I am building a website for my cabinetshop.
To simplify processes all of my photography is saved in photoshop for web-legacy at 2000 pixel wide images.
They seem to load very fast and are very high fidelity.
Rather than optimize each breakpoint according to content I have chosen to organize content according to breakpoint.
I am basically dumber than a sack of hammers when it comes to website management so recognize this might not be the best path.
I did, however, have to start somewhere.
My thumbnail gallery for kitchens will consist of an image grouped with a kitchen number.
Each image on a particular kitchen page will also be grouped with an image number.
This creates a sort of Dewey Decimal system for navigatin whereby customers and I can talk about Kitchen Number 3 - Image Number 5. etc.
In order to add kitchens to the gallery I plan to create a template then duplicate a kitchen page and replace images.
This way the formatting will stay essentially the same and I won't to go through all the acrobatics of massaging the text fields on the various breakpoints
I want to have the minimum number of breakpoints but want to cover iPhones & iPads in portrait and landscape mode as well as typical desktop monitors up to 27 inch wide iMacs.
I have two basic questions:
1) What would be good breakpoints for iPhone & iPad in both horizontal & vertical mode and what would be logical desktop device breakpoints.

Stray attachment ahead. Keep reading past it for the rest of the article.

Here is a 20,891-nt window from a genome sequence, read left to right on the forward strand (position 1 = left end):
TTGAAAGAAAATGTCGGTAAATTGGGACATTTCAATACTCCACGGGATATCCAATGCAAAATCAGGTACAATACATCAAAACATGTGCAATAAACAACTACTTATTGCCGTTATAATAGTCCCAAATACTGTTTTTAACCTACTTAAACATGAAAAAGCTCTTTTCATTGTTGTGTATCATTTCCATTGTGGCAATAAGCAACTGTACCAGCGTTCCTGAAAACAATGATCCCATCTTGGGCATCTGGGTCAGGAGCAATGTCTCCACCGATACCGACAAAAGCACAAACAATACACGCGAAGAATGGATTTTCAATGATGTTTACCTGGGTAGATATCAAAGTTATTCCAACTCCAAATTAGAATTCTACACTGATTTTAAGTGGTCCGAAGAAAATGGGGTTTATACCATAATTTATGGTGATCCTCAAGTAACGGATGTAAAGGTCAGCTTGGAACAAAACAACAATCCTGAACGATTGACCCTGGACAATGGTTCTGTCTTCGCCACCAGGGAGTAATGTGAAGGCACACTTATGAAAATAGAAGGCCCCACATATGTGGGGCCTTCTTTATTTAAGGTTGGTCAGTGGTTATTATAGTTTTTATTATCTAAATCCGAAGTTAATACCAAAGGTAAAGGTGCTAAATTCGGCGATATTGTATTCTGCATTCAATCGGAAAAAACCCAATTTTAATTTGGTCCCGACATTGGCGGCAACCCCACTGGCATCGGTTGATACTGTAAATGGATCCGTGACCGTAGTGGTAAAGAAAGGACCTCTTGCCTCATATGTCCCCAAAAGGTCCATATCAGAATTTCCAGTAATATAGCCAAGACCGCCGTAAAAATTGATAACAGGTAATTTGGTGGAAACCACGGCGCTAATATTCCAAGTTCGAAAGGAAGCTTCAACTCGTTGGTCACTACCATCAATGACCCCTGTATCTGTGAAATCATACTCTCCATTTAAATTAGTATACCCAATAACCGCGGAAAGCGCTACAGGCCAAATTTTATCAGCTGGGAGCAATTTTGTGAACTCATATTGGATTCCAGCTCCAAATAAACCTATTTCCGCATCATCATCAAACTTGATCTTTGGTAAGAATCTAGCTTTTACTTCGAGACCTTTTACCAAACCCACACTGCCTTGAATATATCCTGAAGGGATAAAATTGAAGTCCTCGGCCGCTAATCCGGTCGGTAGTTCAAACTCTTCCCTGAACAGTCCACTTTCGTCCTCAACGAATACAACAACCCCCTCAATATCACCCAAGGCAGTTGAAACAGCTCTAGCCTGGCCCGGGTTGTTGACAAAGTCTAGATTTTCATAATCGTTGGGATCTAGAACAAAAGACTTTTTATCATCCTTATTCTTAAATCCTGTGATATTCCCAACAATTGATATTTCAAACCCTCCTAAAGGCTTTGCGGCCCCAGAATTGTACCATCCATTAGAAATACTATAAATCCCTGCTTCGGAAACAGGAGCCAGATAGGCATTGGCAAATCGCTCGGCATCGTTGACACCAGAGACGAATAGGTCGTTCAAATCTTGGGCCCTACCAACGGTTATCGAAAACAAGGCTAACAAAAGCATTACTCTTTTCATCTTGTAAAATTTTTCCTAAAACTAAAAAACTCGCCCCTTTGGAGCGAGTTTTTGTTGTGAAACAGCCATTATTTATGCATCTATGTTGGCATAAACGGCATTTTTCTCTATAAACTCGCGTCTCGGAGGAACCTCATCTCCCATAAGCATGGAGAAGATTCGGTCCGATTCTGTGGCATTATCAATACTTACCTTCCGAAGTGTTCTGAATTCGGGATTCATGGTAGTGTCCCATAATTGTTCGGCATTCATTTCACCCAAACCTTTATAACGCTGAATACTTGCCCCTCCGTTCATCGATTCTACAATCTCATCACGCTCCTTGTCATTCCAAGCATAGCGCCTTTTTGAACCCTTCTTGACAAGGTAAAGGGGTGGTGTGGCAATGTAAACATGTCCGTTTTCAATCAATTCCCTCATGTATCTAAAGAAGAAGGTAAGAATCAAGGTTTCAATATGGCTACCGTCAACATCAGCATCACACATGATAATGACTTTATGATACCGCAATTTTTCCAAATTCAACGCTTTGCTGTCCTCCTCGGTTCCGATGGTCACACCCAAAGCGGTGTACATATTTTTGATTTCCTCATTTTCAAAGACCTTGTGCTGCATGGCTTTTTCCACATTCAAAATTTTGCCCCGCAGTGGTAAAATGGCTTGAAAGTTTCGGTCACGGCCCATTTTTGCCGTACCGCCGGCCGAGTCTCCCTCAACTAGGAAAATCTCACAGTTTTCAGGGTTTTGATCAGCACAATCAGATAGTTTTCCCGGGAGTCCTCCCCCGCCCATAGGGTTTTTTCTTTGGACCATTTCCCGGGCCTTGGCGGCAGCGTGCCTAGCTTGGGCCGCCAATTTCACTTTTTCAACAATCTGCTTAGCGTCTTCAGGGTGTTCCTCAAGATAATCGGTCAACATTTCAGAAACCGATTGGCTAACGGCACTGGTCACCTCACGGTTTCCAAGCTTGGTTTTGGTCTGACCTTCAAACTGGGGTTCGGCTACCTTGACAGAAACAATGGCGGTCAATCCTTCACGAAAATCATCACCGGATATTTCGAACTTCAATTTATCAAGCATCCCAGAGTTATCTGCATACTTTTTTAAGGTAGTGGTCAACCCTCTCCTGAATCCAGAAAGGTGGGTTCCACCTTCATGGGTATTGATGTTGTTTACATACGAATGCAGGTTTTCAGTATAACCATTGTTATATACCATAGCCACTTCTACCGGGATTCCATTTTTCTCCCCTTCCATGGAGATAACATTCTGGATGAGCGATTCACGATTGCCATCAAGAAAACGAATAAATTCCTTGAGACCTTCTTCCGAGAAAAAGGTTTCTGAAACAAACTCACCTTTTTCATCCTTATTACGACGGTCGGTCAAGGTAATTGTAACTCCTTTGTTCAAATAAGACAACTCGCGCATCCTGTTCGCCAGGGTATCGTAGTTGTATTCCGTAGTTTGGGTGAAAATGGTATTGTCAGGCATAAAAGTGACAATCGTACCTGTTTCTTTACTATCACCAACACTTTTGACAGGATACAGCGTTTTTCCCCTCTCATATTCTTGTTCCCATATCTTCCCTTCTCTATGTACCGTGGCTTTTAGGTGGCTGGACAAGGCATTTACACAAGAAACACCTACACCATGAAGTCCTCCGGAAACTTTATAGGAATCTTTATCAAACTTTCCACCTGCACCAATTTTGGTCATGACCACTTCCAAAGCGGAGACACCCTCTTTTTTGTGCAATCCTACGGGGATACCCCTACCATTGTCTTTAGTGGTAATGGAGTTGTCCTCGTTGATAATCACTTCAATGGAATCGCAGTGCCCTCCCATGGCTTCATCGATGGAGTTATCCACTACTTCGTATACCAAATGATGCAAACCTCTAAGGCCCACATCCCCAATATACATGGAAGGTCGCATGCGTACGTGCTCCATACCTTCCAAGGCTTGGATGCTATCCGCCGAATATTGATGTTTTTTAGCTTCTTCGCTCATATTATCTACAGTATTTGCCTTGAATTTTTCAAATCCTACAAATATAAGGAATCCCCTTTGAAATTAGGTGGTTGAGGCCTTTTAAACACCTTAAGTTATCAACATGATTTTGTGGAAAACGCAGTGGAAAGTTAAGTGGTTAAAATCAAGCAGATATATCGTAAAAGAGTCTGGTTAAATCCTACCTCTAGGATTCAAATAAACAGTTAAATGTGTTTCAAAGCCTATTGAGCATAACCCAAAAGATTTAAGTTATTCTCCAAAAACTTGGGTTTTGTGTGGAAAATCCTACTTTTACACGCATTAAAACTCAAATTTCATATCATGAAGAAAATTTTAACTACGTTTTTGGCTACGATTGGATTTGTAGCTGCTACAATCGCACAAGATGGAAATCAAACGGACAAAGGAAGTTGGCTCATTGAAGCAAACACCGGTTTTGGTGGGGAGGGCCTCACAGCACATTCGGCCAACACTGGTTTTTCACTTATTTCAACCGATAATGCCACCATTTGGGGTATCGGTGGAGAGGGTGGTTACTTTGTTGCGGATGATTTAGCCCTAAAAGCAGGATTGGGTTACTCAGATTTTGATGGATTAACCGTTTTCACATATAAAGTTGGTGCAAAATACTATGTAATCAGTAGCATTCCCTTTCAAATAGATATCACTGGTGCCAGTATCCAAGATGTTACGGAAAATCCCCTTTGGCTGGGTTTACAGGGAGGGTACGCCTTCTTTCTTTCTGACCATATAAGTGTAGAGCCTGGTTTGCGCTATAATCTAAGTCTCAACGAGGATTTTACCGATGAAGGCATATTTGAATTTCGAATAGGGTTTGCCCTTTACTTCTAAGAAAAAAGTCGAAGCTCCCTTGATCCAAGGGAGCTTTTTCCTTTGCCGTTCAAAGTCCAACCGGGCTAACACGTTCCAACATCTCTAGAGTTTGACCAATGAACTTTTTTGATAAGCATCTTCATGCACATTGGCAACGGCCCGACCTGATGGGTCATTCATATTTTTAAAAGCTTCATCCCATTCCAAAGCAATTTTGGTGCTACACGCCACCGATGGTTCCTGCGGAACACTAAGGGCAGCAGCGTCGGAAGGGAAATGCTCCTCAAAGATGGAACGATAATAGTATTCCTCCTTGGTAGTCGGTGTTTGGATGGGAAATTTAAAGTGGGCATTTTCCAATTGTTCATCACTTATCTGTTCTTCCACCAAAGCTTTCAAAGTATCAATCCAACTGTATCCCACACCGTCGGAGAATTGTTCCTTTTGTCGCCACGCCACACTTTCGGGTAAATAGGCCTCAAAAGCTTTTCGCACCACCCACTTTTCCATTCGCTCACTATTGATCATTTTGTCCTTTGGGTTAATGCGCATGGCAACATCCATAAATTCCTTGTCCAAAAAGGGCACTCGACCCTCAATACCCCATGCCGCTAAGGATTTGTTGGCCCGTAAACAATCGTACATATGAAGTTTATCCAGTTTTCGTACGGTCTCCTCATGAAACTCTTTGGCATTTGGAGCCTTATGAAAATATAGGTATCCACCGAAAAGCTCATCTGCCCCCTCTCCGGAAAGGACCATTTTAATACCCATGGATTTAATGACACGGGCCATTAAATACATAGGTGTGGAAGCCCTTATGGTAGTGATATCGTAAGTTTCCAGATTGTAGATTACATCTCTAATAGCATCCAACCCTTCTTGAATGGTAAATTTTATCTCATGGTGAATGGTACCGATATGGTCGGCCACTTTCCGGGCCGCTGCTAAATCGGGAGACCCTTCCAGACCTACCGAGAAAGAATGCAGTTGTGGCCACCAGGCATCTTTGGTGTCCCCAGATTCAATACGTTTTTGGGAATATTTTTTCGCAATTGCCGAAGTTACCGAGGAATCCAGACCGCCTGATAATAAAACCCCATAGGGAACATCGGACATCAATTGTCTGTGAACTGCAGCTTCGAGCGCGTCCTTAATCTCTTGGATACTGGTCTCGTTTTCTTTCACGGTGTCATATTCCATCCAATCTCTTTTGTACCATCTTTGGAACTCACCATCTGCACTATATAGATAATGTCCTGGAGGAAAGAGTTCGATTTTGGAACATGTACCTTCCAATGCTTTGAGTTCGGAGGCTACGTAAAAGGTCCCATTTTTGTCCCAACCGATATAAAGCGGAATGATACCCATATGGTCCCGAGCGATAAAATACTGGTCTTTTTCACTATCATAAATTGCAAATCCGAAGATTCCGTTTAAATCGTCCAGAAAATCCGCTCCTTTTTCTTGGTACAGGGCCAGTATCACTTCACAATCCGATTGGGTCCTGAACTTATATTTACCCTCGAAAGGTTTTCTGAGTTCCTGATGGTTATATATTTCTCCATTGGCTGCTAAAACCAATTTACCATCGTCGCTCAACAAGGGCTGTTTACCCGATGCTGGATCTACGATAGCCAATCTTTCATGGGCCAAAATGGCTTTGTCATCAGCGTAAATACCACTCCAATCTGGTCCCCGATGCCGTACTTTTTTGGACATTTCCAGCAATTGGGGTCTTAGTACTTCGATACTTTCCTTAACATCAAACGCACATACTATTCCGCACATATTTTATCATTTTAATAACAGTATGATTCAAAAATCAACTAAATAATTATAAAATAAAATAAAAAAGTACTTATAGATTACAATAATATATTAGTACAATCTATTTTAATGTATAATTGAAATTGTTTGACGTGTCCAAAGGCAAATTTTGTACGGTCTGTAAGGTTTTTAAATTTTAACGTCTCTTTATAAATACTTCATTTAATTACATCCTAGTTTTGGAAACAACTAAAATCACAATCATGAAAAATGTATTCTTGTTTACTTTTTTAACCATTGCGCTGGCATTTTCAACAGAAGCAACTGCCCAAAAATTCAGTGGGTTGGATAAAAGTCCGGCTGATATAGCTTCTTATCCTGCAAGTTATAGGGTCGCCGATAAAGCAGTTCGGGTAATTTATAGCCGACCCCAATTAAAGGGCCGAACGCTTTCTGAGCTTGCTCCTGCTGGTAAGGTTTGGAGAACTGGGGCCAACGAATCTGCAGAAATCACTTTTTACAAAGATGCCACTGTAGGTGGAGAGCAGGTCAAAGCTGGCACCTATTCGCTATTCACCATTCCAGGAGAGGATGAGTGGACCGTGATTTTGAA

2) Are there any apps or browsers that would display how many pixels wide a given device is displaying.
My third question is: Where does my logic breakdown? What should I be doing differently.
I wouldn’t primarily bother about screen/device sizes. How many real devices do you intend to take into account? 10? 100? 1000? 10000? You see: No chance!
Layout your page at the widest breakpoint, let’s say 1400 px.
Use the scrubber (this small vertical handle top right to the breakpoint bar) and look, where your layout runs out of the place (images too small, elements overlapping, …). At this point create a new breakpoint.
Rethink your layout, if you need more than 4 breakpoints. A good choice would be something about 1400, 1200, 960, 768. But – as I said – not the expected devices, but you layout determine the amount and position of breakpoints.
Have a look at this short video:
One most important hint at the end:
When layouting a page, be absolutely sure, that in no situation no element on master or layout page is placed outside, overlaps or „bleeds“ outside your respective breakpoint width. This is very important, because mobile browsers respect every element on your page (even invisible ones). This causes either a zoomed-out presentation of your page or causes horizontal shifting.
That was a real useful video.
I have seen that one before but the dixie cup in my brain was not big enough yet to hold all the information.
Also thanks for the tip about paying attention to where (invisible) elements lie within breakpoints.
That would have taken me some time to stumble onto.
You are welcome! If you run into issues — you know, where to ask!